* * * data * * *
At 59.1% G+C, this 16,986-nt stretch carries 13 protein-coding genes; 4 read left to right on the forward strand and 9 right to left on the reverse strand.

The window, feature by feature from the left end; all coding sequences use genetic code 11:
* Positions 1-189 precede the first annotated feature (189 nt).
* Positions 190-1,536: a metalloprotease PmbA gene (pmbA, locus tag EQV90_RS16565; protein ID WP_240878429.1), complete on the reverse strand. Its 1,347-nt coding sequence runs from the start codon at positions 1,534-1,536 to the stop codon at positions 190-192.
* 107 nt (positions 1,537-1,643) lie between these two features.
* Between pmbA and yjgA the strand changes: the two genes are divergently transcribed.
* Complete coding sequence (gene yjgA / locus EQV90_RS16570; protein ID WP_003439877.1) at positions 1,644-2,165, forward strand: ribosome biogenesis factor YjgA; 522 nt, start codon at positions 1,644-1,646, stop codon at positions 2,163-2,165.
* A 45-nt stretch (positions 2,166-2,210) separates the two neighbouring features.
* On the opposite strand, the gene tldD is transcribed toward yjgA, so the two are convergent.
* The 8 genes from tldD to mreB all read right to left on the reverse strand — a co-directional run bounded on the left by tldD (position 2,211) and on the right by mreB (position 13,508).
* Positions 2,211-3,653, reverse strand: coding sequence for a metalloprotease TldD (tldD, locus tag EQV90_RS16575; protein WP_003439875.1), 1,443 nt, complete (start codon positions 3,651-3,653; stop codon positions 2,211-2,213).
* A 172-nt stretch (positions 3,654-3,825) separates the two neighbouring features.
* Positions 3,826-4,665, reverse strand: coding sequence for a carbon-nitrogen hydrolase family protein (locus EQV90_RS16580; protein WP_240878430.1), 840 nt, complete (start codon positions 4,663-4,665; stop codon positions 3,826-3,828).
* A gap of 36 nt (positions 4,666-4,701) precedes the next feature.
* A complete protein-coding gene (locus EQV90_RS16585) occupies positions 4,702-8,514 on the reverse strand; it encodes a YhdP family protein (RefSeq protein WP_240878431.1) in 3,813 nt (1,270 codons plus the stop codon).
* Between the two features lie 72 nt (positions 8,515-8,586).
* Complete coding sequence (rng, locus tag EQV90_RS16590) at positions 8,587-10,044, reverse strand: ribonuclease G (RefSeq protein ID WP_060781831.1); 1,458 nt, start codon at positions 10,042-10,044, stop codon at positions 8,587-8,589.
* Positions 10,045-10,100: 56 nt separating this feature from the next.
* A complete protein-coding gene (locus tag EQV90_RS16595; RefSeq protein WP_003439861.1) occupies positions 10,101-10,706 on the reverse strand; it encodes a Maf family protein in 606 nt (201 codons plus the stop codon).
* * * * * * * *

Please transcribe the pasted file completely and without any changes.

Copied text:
At 59.1% G+C, this 16,986-nt stretch carries 13 protein-coding genes; 4 read left to right on the forward strand and 9 right to left on the reverse strand.

The window, feature by feature from the left end; all coding sequences use genetic code 11:
* Positions 1-189 precede the first annotated feature (189 nt).
* Positions 190-1,536: a metalloprotease PmbA gene (pmbA, locus tag EQV90_RS16565; protein ID WP_240878429.1), complete on the reverse strand. Its 1,347-nt coding sequence runs from the start codon at positions 1,534-1,536 to the stop codon at positions 190-192.
* 107 nt (positions 1,537-1,643) lie between these two features.
* Between pmbA and yjgA the strand changes: the two genes are divergently transcribed.
* Complete coding sequence (gene yjgA / locus EQV90_RS16570; protein ID WP_003439877.1) at positions 1,644-2,165, forward strand: ribosome biogenesis factor YjgA; 522 nt, start codon at positions 1,644-1,646, stop codon at positions 2,163-2,165.
* A 45-nt stretch (positions 2,166-2,210) separates the two neighbouring features.
* On the opposite strand, the gene tldD is transcribed toward yjgA, so the two are convergent.
* The 8 genes from tldD to mreB all read right to left on the reverse strand — a co-directional run bounded on the left by tldD (position 2,211) and on the right by mreB (position 13,508).
* Positions 2,211-3,653, reverse strand: coding sequence for a metalloprotease TldD (tldD, locus tag EQV90_RS16575; protein WP_003439875.1), 1,443 nt, complete (start codon positions 3,651-3,653; stop codon positions 2,211-2,213).
* A 172-nt stretch (positions 3,654-3,825) separates the two neighbouring features.
* Positions 3,826-4,665, reverse strand: coding sequence for a carbon-nitrogen hydrolase family protein (locus EQV90_RS16580; protein WP_240878430.1), 840 nt, complete (start codon positions 4,663-4,665; stop codon positions 3,826-3,828).
* A gap of 36 nt (positions 4,666-4,701) precedes the next feature.
* A complete protein-coding gene (locus EQV90_RS16585) occupies positions 4,702-8,514 on the reverse strand; it encodes a YhdP family protein (RefSeq protein WP_240878431.1) in 3,813 nt (1,270 codons plus the stop codon).
* Between the two features lie 72 nt (positions 8,515-8,586).
* Complete coding sequence (rng, locus tag EQV90_RS16590) at positions 8,587-10,044, reverse strand: ribonuclease G (RefSeq protein ID WP_060781831.1); 1,458 nt, start codon at positions 10,042-10,044, stop codon at positions 8,587-8,589.
* Positions 10,045-10,100: 56 nt separating this feature from the next.
* A complete protein-coding gene (locus tag EQV90_RS16595; RefSeq protein WP_003439861.1) occupies positions 10,101-10,706 on the reverse strand; it encodes a Maf family protein in 606 nt (201 codons plus the stop codon).